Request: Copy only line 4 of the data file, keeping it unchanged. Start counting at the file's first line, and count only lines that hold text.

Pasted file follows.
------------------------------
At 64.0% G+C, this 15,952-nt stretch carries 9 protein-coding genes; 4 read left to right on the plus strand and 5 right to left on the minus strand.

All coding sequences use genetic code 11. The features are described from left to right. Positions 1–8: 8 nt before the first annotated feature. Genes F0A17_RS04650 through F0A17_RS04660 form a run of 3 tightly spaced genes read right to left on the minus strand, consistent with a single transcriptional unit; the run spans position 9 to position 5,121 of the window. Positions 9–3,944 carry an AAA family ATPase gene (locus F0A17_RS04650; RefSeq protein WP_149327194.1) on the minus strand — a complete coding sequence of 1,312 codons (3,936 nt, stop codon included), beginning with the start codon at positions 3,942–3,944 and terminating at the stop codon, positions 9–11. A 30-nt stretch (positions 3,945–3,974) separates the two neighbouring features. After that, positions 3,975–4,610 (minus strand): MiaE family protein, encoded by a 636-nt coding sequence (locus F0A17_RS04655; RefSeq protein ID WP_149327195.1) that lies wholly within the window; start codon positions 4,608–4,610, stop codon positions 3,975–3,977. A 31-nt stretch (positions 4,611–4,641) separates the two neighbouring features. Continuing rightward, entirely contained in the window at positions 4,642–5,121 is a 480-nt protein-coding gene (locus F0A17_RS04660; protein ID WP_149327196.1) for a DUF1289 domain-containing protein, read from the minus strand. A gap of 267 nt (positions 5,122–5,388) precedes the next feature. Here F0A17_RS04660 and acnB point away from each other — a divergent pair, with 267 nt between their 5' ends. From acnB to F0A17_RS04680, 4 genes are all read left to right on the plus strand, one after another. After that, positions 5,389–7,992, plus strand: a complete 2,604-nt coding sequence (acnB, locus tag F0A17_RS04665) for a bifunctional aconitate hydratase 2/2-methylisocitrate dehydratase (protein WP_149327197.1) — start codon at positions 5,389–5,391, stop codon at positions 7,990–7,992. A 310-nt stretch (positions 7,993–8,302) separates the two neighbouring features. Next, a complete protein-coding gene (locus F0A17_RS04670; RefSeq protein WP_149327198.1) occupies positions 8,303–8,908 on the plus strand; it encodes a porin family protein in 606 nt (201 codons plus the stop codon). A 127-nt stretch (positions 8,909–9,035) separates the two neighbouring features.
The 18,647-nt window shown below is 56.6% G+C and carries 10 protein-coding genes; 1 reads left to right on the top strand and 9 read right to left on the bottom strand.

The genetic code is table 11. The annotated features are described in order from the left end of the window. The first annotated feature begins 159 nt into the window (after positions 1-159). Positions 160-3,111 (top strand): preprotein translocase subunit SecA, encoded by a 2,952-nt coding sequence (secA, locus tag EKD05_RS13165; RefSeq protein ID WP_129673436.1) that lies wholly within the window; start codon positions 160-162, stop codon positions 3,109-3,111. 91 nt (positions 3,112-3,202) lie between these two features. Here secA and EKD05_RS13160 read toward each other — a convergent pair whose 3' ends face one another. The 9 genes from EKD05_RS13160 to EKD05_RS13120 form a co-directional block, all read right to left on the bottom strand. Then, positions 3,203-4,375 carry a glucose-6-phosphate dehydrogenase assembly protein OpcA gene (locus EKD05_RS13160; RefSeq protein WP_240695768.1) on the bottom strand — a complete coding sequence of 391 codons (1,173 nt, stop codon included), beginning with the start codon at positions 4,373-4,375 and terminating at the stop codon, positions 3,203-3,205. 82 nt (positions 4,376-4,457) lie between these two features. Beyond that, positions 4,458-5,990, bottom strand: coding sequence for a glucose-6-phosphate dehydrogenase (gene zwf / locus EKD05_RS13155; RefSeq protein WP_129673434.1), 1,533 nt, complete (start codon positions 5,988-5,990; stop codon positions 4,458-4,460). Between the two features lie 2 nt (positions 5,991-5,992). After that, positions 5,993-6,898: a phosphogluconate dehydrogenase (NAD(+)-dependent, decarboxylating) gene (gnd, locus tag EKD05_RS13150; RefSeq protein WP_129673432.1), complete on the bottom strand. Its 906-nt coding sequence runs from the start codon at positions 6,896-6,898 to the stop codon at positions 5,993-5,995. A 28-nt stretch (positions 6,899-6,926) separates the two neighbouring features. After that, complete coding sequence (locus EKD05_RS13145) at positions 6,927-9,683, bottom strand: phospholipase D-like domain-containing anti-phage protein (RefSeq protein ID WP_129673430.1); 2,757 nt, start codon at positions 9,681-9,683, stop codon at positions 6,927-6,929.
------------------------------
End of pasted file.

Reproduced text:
The genetic code is table 11. The annotated features are described in order from the left end of the window. The first annotated feature begins 159 nt into the window (after positions 1-159). Positions 160-3,111 (top strand): preprotein translocase subunit SecA, encoded by a 2,952-nt coding sequence (secA, locus tag EKD05_RS13165; RefSeq protein ID WP_129673436.1) that lies wholly within the window; start codon positions 160-162, stop codon positions 3,109-3,111. 91 nt (positions 3,112-3,202) lie between these two features. Here secA and EKD05_RS13160 read toward each other — a convergent pair whose 3' ends face one another. The 9 genes from EKD05_RS13160 to EKD05_RS13120 form a co-directional block, all read right to left on the bottom strand. Then, positions 3,203-4,375 carry a glucose-6-phosphate dehydrogenase assembly protein OpcA gene (locus EKD05_RS13160; RefSeq protein WP_240695768.1) on the bottom strand — a complete coding sequence of 391 codons (1,173 nt, stop codon included), beginning with the start codon at positions 4,373-4,375 and terminating at the stop codon, positions 3,203-3,205. 82 nt (positions 4,376-4,457) lie between these two features. Beyond that, positions 4,458-5,990, bottom strand: coding sequence for a glucose-6-phosphate dehydrogenase (gene zwf / locus EKD05_RS13155; RefSeq protein WP_129673434.1), 1,533 nt, complete (start codon positions 5,988-5,990; stop codon positions 4,458-4,460). Between the two features lie 2 nt (positions 5,991-5,992). After that, positions 5,993-6,898: a phosphogluconate dehydrogenase (NAD(+)-dependent, decarboxylating) gene (gnd, locus tag EKD05_RS13150; RefSeq protein WP_129673432.1), complete on the bottom strand. Its 906-nt coding sequence runs from the start codon at positions 6,896-6,898 to the stop codon at positions 5,993-5,995. A 28-nt stretch (positions 6,899-6,926) separates the two neighbouring features. After that, complete coding sequence (locus EKD05_RS13145) at positions 6,927-9,683, bottom strand: phospholipase D-like domain-containing anti-phage protein (RefSeq protein ID WP_129673430.1); 2,757 nt, start codon at positions 9,681-9,683, stop codon at positions 6,927-6,929.